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Following instructions outlined in the “Articles and Covenants” of the church, in June 1830 JS began conducting church business with other church officials in what were called “conferences

A meeting where ecclesiastical officers and other church members could conduct church business. The “Articles and Covenants” of the church directed the elders to hold conferences to perform “Church business.” The first of these conferences was held on 9 June...

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.” Over time, these fairly large gatherings were supplemented by smaller conferences, or “councils,” of priesthood

Power or authority of God. The priesthood was conferred through the laying on of hands upon adult male members of the church in good standing; no specialized training was required. Priesthood officers held responsibility for administering the sacrament of...

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holders and leaders.1 Those attending these meetings were instructed to seek the guidance of the Holy Ghost as they transacted the business at hand,2 and some felt they were successfully determining God’s will in the course of their deliberations.3 At a meeting held on 12 February 1834, however, JS expressed dissatisfaction with the way many attending the councils were conducting themselves. JS was particularly concerned about council members’ insufficient preparation and attentiveness during disciplinary hearings that had taken place in various councils in Kirtland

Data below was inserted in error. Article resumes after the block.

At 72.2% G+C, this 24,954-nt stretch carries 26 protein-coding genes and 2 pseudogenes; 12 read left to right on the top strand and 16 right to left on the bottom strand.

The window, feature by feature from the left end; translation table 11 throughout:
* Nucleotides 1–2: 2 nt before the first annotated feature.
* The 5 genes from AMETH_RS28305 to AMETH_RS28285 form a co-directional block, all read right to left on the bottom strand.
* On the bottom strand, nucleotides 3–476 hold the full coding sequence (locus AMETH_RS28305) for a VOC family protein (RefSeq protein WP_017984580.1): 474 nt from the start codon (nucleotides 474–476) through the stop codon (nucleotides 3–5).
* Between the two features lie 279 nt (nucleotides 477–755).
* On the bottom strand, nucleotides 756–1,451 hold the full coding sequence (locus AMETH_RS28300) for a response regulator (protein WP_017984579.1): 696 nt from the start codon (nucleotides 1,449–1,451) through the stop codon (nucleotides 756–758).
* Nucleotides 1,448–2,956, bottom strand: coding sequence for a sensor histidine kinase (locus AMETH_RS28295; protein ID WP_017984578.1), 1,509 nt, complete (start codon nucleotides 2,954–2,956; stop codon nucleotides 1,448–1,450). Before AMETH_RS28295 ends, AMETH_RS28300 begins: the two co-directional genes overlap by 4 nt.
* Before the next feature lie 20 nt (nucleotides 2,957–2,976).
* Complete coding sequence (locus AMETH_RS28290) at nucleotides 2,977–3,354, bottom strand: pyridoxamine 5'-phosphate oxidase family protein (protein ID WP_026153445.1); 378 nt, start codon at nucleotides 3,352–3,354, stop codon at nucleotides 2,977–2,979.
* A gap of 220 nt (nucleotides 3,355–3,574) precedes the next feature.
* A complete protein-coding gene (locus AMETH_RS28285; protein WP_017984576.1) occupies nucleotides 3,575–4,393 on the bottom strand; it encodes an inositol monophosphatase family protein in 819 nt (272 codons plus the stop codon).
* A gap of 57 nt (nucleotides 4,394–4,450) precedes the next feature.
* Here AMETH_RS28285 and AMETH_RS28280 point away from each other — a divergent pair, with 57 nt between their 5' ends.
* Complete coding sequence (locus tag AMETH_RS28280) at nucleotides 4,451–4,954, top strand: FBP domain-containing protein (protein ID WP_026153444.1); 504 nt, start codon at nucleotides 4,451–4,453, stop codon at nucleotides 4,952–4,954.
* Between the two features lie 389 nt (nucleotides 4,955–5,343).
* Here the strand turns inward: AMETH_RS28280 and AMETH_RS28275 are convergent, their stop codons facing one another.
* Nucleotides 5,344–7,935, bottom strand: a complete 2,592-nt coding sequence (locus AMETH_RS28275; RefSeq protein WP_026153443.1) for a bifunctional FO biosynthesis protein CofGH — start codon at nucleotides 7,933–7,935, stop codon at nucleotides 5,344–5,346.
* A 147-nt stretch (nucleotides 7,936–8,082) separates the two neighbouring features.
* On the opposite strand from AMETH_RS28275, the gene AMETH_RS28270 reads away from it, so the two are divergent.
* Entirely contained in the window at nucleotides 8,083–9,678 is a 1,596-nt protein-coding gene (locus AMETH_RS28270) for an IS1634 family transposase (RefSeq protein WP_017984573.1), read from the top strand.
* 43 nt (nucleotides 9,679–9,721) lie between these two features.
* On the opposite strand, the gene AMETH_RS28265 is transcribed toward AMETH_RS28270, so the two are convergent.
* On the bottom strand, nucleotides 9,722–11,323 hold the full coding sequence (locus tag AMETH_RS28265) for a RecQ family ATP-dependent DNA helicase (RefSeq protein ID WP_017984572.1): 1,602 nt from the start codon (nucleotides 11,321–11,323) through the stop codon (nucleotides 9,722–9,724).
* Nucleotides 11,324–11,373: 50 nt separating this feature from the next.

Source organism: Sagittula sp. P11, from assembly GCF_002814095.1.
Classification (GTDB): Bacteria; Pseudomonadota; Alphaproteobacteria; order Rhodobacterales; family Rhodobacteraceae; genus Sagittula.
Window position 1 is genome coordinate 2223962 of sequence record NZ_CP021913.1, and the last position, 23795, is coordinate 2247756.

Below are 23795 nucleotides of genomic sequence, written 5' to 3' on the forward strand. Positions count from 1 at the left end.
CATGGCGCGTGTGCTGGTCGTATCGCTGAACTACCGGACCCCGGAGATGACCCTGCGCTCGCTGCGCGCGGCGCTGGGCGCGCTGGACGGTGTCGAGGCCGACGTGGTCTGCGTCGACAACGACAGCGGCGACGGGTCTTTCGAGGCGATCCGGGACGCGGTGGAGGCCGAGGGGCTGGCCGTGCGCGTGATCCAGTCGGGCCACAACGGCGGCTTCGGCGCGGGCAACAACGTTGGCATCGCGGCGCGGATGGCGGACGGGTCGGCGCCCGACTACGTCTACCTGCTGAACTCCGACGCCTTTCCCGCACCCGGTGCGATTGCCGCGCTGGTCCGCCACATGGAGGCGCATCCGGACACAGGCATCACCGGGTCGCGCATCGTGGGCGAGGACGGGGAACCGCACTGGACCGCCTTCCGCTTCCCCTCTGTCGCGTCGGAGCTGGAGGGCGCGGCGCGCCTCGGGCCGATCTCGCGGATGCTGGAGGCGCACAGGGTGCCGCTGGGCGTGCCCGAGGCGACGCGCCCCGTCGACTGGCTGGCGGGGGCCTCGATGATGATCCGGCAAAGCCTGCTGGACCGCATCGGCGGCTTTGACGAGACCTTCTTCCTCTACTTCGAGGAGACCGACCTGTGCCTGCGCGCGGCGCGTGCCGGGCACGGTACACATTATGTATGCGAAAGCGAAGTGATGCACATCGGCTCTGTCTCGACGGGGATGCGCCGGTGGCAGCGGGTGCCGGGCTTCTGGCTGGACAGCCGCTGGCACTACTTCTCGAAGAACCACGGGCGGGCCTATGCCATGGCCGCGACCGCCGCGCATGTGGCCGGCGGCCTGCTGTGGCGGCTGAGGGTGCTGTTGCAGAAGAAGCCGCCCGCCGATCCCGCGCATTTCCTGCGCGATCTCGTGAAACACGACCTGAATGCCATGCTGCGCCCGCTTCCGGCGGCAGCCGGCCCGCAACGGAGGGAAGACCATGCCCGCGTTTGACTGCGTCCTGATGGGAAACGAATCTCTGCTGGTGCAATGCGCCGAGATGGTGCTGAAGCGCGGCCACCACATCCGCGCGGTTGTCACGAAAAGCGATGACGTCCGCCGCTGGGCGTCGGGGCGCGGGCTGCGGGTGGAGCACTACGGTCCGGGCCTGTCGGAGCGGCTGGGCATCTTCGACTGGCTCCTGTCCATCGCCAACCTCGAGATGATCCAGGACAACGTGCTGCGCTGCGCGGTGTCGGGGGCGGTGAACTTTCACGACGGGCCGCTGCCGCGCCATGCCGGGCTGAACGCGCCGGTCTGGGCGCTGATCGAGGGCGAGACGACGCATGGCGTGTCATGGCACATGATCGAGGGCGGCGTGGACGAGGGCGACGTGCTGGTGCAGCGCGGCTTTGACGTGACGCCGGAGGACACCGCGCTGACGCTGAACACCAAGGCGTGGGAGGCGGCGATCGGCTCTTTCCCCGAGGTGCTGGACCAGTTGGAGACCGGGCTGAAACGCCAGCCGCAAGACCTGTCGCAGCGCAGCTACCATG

Located ten miles south of Lake Erie. Settled by 1811. Organized by 1818. Population in 1830 about 55 Latter-day Saints and 1,000 others; in 1838 about 2,000 Saints and 1,200 others; in 1839 about 100 Saints and 1,500 others. Mormon missionaries visited township...

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, Ohio, over the preceding year.4
At this 12 February meeting JS also recounted some of the conditions and difficulties—including persecution and his own transgressions—he faced at the time he obtained and translated

To produce a text from one written in another language; in JS’s usage, most often through divine means. JS considered the ability to translate to be a gift of the spirit, like the gift of interpreting tongues. He recounted that he translated “reformed Egyptian...

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the Book of Mormon. The council then judged two cases. One case involved Martin Harris